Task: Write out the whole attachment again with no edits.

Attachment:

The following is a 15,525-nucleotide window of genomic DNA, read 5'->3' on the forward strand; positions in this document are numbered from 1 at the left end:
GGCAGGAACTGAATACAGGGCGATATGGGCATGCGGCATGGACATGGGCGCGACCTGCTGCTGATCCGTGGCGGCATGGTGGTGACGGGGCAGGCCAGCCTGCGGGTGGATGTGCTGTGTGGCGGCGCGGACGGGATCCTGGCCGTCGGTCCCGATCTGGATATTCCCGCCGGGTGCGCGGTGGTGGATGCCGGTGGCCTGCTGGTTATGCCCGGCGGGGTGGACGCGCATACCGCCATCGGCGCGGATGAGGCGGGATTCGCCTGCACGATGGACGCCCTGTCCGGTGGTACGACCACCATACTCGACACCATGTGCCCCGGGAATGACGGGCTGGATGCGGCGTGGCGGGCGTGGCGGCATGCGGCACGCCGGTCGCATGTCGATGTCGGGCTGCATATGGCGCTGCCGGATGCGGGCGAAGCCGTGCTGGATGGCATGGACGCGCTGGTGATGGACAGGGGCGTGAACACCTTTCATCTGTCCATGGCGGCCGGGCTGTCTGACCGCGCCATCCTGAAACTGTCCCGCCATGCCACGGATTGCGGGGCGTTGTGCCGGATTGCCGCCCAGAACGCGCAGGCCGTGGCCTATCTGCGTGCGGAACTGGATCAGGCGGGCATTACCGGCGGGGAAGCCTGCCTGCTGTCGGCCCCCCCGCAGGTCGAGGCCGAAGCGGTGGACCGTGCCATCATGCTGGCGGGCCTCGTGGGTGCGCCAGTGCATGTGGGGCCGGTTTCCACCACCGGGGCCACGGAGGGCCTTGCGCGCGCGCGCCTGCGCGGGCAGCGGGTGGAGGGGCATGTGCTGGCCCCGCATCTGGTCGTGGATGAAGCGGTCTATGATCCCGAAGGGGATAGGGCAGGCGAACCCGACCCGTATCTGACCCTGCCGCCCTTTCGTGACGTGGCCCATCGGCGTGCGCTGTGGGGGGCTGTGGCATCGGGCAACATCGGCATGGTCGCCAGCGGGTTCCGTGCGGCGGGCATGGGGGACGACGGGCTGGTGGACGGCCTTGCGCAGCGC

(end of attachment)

The following is a 15,525-nucleotide window of genomic DNA, read 5'->3' on the forward strand; positions in this document are numbered from 1 at the left end:
GGCAGGAACTGAATACAGGGCGATATGGGCATGCGGCATGGACATGGGCGCGACCTGCTGCTGATCCGTGGCGGCATGGTGGTGACGGGGCAGGCCAGCCTGCGGGTGGATGTGCTGTGTGGCGGCGCGGACGGGATCCTGGCCGTCGGTCCCGATCTGGATATTCCCGCCGGGTGCGCGGTGGTGGATGCCGGTGGCCTGCTGGTTATGCCCGGCGGGGTGGACGCGCATACCGCCATCGGCGCGGATGAGGCGGGATTCGCCTGCACGATGGACGCCCTGTCCGGTGGTACGACCACCATACTCGACACCATGTGCCCCGGGAATGACGGGCTGGATGCGGCGTGGCGGGCGTGGCGGCATGCGGCACGCCGGTCGCATGTCGATGTCGGGCTGCATATGGCGCTGCCGGATGCGGGCGAAGCCGTGCTGGATGGCATGGACGCGCTGGTGATGGACAGGGGCGTGAACACCTTTCATCTGTCCATGGCGGCCGGGCTGTCTGACCGCGCCATCCTGAAACTGTCCCGCCATGCCACGGATTGCGGGGCGTTGTGCCGGATTGCCGCCCAGAACGCGCAGGCCGTGGCCTATCTGCGTGCGGAACTGGATCAGGCGGGCATTACCGGCGGGGAAGCCTGCCTGCTGTCGGCCCCCCCGCAGGTCGAGGCCGAAGCGGTGGACCGTGCCATCATGCTGGCGGGCCTCGTGGGTGCGCCAGTGCATGTGGGGCCGGTTTCCACCACCGGGGCCACGGAGGGCCTTGCGCGCGCGCGCCTGCGCGGGCAGCGGGTGGAGGGGCATGTGCTGGCCCCGCATCTGGTCGTGGATGAAGCGGTCTATGATCCCGAAGGGGATAGGGCAGGCGAACCCGACCCGTATCTGACCCTGCCGCCCTTTCGTGACGTGGCCCATCGGCGTGCGCTGTGGGGGGCTGTGGCATCGGGCAACATCGGCATGGTCGCCAGCGGGTTCCGTGCGGCGGGCATGGGGGACGACGGGCTGGTGGACGGCCTTGCGCAGCGC